I know that it’s only one poll, and that poll results can be pretty dodgy. (See “2016 U.S. Presidential Election.”) But the results of a new Gallup survey on Americans’ views towards U.S.-Russia relations seem well worth spotlighting anyway, especially given the continuing unrelenting headlines being generated by the alleged Trump-Russia scandals, by all the evidence of Russian meddling in American politics, and various investigations of the above.
Gallup asked respondents whether it’s “more important to improve relations with Russia” or “more important to take strong diplomatic and economic steps against Russia.” And by a healthy 58 percent to 36 percent margin, the “improve relations” option won out. Just as striking is that a hard line against Moscow is strongly opposed even though 75 percent of the public believes that Russia interfered in the last presidential election, and 39 percent believes that such activities “changed the outcome.”
As predictable these days, these views are sharply divided along partisan lines. But what’s less predictable is that the Democrats come across as the most intense partisans by far. To be sure, their support for a “hard” vs a “soft” line toward Russia wasn’t overwhelming – 51 percent for the former, 45 percent for the latter. But it contrasted sharply not only with the opinion of Republicans (who favored a softer line by a lopsided 74 percent to 22 percent margin). Democrats’ views also differed significantly from those of independents (who favored a softer line by 55 percent to 37 percent).
And this Gallup survey makes it tough to blame supposed public apathy or ignorance for these findings. Specifically, two-thirds of respondents told Gallup they were following news about Russia and the 2016 election “closely” and 33 percent reported following such developments “very closely.” Gallup contends that this level of attention is “slightly above” the norm for their news attentiveness results going back to 1991.
Moreover, Gallup reports that the more closely its sample members followed the story, the likelier they were to believe that Russia interfered and that its interference mattered. Indeed, ninety percent of the true newshounds accepted the meddling claims. But only 51 percent of this highly attentive group believed that the alleged Russian operations changed the outcome. And those respondents who were following such news only somewhat closely split nearly evenly on the matter (with 42 percent agreeing that the meddling affected the outcome and 40 percent disagreeing)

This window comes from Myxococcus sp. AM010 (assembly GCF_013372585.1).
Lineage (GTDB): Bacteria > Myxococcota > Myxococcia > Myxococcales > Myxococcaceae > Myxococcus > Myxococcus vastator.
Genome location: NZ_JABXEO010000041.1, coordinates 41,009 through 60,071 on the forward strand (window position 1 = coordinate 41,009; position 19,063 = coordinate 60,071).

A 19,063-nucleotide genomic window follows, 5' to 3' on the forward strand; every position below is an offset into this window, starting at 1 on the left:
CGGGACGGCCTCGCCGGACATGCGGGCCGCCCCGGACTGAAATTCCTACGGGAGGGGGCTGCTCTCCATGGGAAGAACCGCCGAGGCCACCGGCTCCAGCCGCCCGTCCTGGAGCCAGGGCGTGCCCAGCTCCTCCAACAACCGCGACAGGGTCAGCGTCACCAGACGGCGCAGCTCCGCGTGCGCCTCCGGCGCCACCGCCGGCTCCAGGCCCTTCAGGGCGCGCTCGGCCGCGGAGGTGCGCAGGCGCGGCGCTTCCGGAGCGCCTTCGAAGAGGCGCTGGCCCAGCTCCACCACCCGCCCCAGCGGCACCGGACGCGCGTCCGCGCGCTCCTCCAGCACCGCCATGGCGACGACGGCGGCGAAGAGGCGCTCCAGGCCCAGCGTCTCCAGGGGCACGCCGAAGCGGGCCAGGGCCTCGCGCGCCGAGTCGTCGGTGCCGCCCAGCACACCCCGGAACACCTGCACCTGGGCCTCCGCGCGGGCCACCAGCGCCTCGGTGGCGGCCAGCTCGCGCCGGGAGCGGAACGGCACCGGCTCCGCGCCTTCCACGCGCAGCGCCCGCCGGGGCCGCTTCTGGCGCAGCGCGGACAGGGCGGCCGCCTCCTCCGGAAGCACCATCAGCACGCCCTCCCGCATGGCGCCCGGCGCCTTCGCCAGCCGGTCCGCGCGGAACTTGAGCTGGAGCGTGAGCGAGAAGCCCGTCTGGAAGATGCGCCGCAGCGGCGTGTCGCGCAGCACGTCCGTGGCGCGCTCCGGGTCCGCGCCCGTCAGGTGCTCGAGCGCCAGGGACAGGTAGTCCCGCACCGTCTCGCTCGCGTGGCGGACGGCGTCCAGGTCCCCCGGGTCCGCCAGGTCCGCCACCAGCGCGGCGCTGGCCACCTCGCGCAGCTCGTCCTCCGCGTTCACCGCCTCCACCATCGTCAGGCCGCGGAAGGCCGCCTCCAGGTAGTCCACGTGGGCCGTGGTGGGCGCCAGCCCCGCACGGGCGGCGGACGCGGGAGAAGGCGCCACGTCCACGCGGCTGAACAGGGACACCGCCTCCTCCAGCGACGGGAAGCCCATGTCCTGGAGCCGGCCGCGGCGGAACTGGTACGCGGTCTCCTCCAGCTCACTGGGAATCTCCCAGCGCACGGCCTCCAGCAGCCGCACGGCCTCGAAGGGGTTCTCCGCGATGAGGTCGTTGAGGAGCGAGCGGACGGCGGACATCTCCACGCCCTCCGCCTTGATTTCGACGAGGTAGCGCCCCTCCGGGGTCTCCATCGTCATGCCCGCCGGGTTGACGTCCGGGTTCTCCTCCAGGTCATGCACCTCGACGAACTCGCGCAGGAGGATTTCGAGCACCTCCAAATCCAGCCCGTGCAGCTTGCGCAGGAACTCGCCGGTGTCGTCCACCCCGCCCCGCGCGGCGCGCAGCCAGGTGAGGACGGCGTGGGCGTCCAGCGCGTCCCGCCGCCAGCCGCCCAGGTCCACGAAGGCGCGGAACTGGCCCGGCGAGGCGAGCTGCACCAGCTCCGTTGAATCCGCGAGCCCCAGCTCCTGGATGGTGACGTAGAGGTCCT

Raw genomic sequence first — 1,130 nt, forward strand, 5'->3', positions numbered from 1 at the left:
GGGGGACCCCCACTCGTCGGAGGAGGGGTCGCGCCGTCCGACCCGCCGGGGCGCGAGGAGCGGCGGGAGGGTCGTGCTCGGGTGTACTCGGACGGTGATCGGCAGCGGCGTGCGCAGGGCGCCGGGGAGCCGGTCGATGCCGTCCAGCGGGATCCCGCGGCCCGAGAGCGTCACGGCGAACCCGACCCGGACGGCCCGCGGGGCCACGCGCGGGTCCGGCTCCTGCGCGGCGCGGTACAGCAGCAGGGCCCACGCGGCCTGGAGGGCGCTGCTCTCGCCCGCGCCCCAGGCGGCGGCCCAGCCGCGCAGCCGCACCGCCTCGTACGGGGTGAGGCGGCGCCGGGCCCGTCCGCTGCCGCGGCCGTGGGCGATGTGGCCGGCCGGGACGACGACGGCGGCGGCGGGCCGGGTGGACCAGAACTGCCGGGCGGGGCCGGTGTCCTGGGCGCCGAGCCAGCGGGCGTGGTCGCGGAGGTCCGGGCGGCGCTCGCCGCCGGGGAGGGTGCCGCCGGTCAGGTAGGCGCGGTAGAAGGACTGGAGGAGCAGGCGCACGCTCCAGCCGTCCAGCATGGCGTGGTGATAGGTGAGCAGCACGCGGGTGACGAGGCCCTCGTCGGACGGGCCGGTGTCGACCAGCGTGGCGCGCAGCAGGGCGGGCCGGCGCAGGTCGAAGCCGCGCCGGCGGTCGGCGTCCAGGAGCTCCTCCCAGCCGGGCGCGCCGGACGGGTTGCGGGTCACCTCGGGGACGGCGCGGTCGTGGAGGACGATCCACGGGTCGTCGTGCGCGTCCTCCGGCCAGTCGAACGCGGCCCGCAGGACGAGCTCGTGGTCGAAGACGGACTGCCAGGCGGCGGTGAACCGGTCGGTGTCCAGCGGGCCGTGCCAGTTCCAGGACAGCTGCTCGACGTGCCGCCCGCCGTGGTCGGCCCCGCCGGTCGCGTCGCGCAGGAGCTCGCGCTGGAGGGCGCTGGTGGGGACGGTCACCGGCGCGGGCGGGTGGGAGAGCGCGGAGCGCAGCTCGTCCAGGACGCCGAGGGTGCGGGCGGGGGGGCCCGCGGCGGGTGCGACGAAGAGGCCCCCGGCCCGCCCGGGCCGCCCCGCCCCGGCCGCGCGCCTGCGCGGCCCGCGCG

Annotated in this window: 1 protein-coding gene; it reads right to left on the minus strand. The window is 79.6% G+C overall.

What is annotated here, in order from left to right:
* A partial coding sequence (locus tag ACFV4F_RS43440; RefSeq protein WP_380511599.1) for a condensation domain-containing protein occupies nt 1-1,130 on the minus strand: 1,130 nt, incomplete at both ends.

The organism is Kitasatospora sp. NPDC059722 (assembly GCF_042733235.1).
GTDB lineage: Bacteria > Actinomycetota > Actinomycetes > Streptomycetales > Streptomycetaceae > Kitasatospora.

The same pattern was evident when it came to views on Russia relations options. Of those Americans following these stories very closely, a majority favored the harder line. But the margin was only 53 percent to 42 percent. The results for Americans following the Russia coverage only somewhat closely was the reverse – and then some. Only thirty-seven percent backed the hard line while fully 59 percent opposed it.
When combined with other Gallup findings that, through June, the constellation of Trump-Russia issues wasn’t even moving the needle in terms of Americans’ rankings of their top concerns, this new survey indicates that, unless a genuine smoking gun is uncovered, Democrats would be best advised to stress other anti-Trump messages in their campaigns this year to regain control of Congress. For if voters were strongly responsive, wouldn’t they be demanding that their leaders make Russia pay dearly for an attack on their democracy? At the same time, since voter turnout in mid-term elections is typically very low, hammering away at Russia and impeachment etc could possibly bring to the polls more “resistance” true believers and swing some close races.
The implications for the next presidential race – again, barring a smoking fun – seem clearer: In such a generally higher turnout race, voters are likely to be paying much more attention to the standard array of pocketbook and cultural issues (along with foreign policy, if crises break out) than to whatever’s left of the Trump-Russia controversy.